How to DM DnD (and Improve Your Game Design Skills)

Ryan Omega

Ryan Omega

Ryan Omega is a live experience designer, GameMaster and video producer who has designed live game events such as RealityRP for DnDLive2020 for Wizards of the Coast, The Four Empires at Anime Pasadena, Anime Riverside and Anime Las Vegas, and the Malibu Daydream Experience (aka “Barbie LARP”) at San Diego Comic Con in 2023. He currently works a corporate team builder for companies such as Google and Amazon where he emcees and runs live games for up to 400 people. You can follow him on X/Twitter or Instagram.

What does it take to design a game?

Is a game just a set of rules, some options for players to choose from, and enough playtesting to make sure it’s balanced and fun?

That description misses something important about games. Classical composer Claude Debussy said, “Music is the space between the notes,” and I say, “The game is the space between the rules.”

There is no better way to learn this than running an adventure for your players in a home game of Dungeons & Dragons or another tabletop roleplaying game.

In a video game, you might have a single objective and a dozen input buttons the player can use to achieve it.

In contrast, a tabletop roleplaying game gives players near-total freedom over their actions, and no plan can survive their antics without adapting to their decisions.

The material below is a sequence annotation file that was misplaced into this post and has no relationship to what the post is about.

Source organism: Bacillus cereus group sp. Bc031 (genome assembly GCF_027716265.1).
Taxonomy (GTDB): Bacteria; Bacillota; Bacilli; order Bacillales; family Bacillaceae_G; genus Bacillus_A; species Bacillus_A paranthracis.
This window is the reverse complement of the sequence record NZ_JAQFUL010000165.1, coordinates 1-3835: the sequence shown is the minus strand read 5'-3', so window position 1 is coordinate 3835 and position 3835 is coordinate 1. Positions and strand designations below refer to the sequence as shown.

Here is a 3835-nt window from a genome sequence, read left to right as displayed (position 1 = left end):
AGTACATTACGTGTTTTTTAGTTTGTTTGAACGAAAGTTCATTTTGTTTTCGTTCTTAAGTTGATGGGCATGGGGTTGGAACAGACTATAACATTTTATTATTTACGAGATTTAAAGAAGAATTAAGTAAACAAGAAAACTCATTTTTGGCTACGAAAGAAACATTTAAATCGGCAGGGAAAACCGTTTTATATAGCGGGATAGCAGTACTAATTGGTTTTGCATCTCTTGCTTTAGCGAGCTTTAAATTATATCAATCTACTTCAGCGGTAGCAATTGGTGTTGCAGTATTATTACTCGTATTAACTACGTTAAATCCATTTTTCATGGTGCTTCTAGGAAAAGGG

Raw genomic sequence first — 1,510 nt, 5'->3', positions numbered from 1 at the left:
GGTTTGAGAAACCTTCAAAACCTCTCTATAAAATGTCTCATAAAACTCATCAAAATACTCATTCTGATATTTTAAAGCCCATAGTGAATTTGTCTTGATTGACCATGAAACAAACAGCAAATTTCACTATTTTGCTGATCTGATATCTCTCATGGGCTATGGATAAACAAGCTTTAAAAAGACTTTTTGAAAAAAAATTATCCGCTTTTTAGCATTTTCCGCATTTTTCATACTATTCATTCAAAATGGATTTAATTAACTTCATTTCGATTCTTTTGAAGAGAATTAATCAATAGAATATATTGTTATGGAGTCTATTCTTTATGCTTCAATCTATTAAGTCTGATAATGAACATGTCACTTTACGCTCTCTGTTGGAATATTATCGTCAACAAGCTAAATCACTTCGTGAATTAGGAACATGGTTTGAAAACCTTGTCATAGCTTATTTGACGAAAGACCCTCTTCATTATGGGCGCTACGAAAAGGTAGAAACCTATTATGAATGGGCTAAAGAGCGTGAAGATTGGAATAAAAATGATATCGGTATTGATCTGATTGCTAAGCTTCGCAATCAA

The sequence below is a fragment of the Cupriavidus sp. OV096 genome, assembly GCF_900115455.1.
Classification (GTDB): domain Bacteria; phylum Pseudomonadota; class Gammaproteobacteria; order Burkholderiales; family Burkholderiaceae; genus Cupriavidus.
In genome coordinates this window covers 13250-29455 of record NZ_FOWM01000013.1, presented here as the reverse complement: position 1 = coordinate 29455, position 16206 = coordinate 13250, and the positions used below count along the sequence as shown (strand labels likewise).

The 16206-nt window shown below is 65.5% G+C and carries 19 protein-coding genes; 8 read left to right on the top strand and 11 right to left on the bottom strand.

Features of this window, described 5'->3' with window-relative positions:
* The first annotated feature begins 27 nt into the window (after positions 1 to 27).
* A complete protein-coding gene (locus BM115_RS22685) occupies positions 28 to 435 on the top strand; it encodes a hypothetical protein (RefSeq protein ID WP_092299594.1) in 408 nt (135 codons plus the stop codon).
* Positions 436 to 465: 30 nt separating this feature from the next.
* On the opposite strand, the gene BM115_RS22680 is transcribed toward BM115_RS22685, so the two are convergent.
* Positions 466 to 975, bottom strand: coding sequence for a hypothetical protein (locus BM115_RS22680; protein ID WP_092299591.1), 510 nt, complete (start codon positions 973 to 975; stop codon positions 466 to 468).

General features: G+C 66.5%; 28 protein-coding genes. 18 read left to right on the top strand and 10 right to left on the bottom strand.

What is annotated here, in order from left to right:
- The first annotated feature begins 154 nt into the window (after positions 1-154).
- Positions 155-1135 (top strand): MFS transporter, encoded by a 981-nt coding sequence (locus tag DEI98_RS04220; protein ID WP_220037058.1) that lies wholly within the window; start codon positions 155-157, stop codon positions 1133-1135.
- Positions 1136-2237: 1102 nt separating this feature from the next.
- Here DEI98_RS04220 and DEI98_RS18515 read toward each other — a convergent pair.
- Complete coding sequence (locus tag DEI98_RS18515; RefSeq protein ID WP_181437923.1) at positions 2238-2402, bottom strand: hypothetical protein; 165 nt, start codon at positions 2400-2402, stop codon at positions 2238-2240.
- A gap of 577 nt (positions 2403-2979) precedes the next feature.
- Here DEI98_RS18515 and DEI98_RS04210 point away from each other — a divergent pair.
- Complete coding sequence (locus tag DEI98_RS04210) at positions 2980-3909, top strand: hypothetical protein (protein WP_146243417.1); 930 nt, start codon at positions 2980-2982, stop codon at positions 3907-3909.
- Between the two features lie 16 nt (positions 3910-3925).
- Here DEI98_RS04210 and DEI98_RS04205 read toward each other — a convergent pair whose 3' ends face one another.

That can make running a game of D&D intimidating, and very different from sitting at your computer working on your video game project. But gamemastering a tabletop roleplaying game is the fastest way to learn game and narrative design with the live feedback of your players.

This is my guide on how to run Dungeons & Dragons (or any tabletop roleplaying system) for first-time Dungeon Masters.

You can learn the basic rules from the Dungeon Master’s Guide, but I’m here to help make your first experience smoother and ultimately discover your own game master style.

Since I started DMing six years ago, I’ve run many games, from live-streamed shows like Arcana High on D&D Twitch to a home game based on The Golden Girls. This has taught me how to become a better game designer and storyteller, and I recommend the experience to anyone interested in these topics.

By the way, as you’re reading this post, if you have any questions or issues implementing you can get free help in the #game-design channel in Funsmith Club Discord, or you can DM me there.

Get notified each week on the latest game design tips, guides, templates, and workshops that I don’t share anywhere else here 👇

How to DM D&D for the First Time

This primer is divided into two parts:

  • An overview of the setup for a tabletop roleplaying game, including how to prepare for the Dungeon Master role
  • A guide to the social aspects of running an interactive roleplaying adventure, so you can create the best experience for your players and for you as the Game Master